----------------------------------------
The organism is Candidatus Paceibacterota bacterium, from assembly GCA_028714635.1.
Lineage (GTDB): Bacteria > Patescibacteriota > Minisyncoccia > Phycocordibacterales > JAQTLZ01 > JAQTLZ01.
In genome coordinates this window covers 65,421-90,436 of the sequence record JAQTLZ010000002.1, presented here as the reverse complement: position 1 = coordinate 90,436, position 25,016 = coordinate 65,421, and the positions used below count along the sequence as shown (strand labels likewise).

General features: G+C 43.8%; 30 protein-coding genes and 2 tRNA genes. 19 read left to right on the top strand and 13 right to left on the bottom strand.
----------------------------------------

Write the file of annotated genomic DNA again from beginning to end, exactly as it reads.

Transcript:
The organism is Candidatus Paceibacterota bacterium, from assembly GCA_028714635.1.
Lineage (GTDB): Bacteria > Patescibacteriota > Minisyncoccia > Phycocordibacterales > JAQTLZ01 > JAQTLZ01.
In genome coordinates this window covers 65,421-90,436 of the sequence record JAQTLZ010000002.1, presented here as the reverse complement: position 1 = coordinate 90,436, position 25,016 = coordinate 65,421, and the positions used below count along the sequence as shown (strand labels likewise).

General features: G+C 43.8%; 30 protein-coding genes and 2 tRNA genes. 19 read left to right on the top strand and 13 right to left on the bottom strand.